Rotavirus modulation of type 1 diabetes development


Project Details

Rotavirus infection and type I diabetes are both major diseases worldwide. Currently, at least 171 million people are affected by type 1 diabetes, with the incidence of disease rising by 3% annually. This increase in incidence cannot be explained by genetic predisposition alone, so focus has recently turned to environment factors including viral infection. A link between rotavirus infection and rises in pancreatic islet auto-antibodies in Australian children at risk of developing diabetes has been observed. This suggests that rotavirus infection may play a role in determining the timing of diabetes onset in children.

We have established two mouse models where rotavirus infection modulates the age of diabetes onset. Rotavirus infection delays diabetes onset in mice infected as infants and accelerates diabetes when mice are infected as adults. These models are currently being utilised to study host and viral factors involved in modulation of T1D.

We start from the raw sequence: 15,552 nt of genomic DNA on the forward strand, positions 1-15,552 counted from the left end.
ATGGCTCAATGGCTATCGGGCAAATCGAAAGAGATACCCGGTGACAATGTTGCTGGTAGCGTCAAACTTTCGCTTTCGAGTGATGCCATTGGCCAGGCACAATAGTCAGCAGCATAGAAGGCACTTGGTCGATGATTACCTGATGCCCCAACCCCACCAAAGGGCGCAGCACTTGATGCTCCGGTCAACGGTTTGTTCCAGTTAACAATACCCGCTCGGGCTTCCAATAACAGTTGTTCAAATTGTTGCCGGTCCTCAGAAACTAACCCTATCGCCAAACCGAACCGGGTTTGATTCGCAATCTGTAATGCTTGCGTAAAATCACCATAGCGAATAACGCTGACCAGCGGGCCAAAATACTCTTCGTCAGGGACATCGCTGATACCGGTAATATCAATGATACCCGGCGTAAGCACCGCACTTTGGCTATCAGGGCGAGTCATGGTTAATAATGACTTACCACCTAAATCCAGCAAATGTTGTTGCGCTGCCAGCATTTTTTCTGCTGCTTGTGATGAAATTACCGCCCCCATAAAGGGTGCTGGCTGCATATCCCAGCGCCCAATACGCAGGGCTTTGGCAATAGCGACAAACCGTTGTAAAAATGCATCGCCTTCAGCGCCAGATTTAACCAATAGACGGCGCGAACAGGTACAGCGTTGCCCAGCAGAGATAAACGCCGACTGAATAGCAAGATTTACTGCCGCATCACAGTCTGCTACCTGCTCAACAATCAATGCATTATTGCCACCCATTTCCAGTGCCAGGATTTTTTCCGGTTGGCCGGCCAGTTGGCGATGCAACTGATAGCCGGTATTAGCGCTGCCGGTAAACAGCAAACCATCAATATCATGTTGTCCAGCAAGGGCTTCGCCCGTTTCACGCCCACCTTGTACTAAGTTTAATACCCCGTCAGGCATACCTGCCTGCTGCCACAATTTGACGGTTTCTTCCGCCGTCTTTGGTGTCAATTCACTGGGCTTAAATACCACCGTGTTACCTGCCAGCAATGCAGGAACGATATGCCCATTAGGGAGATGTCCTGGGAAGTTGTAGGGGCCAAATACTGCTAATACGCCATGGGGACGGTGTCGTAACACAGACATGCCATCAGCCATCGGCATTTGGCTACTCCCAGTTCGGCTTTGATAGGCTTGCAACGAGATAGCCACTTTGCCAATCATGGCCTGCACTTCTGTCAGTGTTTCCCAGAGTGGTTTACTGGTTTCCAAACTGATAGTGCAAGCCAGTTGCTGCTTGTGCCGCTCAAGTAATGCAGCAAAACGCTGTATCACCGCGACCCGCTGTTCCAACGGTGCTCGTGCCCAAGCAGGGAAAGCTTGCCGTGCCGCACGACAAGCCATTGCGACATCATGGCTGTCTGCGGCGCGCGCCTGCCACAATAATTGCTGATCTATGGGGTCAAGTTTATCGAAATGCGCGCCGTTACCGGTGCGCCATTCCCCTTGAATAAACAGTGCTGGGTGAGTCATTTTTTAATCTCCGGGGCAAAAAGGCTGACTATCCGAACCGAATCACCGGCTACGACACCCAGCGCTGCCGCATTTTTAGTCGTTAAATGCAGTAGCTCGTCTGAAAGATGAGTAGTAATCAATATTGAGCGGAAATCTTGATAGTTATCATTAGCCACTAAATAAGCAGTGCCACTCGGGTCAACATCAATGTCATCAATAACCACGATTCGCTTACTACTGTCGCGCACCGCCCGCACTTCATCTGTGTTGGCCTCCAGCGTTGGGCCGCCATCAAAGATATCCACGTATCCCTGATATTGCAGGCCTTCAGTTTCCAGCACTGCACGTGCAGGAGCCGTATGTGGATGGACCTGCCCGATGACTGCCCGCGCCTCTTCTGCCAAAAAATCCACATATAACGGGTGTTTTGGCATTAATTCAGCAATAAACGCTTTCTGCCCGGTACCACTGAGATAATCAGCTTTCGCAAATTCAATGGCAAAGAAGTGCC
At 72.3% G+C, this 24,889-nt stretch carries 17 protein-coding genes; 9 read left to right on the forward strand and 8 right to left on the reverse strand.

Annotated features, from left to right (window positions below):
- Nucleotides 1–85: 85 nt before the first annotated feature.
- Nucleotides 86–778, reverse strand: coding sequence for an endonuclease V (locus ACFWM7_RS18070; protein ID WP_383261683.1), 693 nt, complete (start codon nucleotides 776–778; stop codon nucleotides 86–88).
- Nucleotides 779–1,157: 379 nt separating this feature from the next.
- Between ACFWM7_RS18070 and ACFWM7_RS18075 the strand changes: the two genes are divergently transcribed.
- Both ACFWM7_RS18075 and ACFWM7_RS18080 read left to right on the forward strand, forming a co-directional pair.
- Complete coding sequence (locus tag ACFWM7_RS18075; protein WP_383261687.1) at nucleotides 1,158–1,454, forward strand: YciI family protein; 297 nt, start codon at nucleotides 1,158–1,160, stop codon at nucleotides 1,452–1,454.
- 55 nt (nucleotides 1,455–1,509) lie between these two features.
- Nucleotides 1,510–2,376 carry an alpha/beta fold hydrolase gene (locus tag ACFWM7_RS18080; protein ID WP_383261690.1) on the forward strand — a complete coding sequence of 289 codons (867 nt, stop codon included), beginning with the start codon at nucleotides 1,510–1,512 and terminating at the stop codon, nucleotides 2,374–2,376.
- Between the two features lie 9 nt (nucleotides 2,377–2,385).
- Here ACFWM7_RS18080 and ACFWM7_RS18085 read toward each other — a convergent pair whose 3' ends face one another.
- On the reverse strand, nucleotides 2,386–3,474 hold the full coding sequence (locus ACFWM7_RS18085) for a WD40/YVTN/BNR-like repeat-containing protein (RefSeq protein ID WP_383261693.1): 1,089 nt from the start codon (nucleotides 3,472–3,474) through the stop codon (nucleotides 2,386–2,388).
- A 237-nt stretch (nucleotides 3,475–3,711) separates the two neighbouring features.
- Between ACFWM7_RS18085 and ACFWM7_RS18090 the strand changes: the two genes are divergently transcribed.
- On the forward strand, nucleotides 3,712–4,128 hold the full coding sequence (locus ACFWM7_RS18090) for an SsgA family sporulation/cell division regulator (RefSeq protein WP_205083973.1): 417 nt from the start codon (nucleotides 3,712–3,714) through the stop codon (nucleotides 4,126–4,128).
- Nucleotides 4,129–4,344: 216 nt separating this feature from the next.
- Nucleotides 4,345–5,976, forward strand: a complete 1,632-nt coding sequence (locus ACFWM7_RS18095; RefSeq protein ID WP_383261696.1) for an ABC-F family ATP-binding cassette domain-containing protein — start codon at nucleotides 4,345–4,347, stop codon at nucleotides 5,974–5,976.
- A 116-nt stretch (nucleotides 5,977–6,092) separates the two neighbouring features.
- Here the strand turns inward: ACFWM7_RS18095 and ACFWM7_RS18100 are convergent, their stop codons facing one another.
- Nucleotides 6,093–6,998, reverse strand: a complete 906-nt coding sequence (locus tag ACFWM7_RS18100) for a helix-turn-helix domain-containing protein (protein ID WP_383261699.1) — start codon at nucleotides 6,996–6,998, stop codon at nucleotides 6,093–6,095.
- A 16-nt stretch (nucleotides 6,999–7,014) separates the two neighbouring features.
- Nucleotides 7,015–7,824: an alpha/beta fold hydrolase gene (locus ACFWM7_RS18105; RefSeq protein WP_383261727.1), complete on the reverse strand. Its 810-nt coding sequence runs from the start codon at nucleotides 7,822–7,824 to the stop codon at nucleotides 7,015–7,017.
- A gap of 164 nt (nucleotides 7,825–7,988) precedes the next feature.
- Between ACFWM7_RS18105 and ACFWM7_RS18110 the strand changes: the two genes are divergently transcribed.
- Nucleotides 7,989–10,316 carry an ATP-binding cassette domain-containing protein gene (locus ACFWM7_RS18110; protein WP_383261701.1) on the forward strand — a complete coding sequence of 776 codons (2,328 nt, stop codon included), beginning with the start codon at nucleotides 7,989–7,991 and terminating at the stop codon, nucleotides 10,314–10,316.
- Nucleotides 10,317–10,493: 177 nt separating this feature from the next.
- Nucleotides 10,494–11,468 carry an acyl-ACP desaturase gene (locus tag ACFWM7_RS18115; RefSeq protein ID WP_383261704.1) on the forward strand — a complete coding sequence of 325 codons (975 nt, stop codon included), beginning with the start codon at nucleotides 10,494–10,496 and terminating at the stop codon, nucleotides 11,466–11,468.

Understanding how rotavirus infection modulates diabetes onset may provide therapeutic targets to prevent or delay diabetes onset.

Research Group

Coulson laboratory: Rotavirus pathogenesis and immunity

Faculty Research Themes

Infection and Immunology

School Research Themes

Infection & Immunity, Molecular Mechanisms of Disease

Key Contact

For further information about this research, please contact the research group leader.

Department / Centre

Microbiology and Immunology

Unit / Centre

Coulson laboratory: Rotavirus pathogenesis and immunity

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